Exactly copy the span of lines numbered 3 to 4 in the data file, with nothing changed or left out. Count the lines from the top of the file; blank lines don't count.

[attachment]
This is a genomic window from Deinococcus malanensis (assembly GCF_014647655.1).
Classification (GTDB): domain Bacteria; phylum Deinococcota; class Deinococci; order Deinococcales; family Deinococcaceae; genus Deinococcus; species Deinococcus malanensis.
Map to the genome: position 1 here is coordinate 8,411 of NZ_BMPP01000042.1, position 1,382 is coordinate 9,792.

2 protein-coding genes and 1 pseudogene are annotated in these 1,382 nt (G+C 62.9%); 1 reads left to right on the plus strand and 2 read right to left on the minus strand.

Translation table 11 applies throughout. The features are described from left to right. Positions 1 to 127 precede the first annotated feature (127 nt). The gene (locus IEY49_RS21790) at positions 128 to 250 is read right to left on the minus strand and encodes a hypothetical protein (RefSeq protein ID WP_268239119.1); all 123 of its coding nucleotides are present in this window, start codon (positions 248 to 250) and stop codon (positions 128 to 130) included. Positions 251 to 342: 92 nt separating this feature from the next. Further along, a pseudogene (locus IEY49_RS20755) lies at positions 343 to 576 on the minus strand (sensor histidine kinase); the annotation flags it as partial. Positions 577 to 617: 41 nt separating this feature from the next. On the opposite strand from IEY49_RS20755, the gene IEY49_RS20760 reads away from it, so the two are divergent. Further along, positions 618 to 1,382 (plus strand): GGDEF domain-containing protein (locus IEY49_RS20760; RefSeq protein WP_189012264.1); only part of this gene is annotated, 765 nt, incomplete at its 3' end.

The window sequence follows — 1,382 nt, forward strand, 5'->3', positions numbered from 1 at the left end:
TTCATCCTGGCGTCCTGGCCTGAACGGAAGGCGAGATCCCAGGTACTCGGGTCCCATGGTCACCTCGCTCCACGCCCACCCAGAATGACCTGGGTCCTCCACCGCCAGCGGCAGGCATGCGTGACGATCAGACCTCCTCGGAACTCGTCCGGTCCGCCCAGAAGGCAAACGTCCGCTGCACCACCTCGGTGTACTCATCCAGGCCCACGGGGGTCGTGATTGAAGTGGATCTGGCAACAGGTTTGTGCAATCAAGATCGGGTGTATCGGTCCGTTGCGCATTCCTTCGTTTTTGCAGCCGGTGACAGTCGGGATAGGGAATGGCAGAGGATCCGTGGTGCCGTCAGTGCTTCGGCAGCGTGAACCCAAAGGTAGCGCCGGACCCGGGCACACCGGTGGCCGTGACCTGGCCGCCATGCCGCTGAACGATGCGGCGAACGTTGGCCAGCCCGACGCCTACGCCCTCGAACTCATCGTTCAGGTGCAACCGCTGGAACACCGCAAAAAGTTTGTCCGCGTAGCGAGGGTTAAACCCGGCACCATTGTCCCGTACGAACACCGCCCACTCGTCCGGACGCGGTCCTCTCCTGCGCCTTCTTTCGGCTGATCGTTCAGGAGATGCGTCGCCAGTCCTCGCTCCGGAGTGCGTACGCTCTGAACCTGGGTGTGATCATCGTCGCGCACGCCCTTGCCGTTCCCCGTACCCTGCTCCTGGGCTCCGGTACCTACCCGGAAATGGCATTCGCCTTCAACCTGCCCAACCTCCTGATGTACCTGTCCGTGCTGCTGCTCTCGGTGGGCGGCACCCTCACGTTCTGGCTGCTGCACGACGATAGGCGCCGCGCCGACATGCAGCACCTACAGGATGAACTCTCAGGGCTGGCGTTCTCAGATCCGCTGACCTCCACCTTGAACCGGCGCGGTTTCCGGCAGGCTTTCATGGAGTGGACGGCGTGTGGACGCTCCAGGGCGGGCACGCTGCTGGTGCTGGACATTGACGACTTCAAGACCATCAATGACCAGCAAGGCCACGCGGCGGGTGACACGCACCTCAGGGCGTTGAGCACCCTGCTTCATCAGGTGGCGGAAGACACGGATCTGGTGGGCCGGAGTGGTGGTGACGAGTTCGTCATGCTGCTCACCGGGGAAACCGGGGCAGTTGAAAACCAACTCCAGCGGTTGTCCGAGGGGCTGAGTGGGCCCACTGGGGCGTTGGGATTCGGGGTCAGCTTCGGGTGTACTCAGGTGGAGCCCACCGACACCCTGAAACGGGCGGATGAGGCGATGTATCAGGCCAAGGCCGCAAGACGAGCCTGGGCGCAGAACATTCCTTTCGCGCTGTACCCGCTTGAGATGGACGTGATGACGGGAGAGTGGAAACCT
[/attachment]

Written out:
Map to the genome: position 1 here is coordinate 8,411 of NZ_BMPP01000042.1, position 1,382 is coordinate 9,792.

2 protein-coding genes and 1 pseudogene are annotated in these 1,382 nt (G+C 62.9%); 1 reads left to right on the plus strand and 2 read right to left on the minus strand.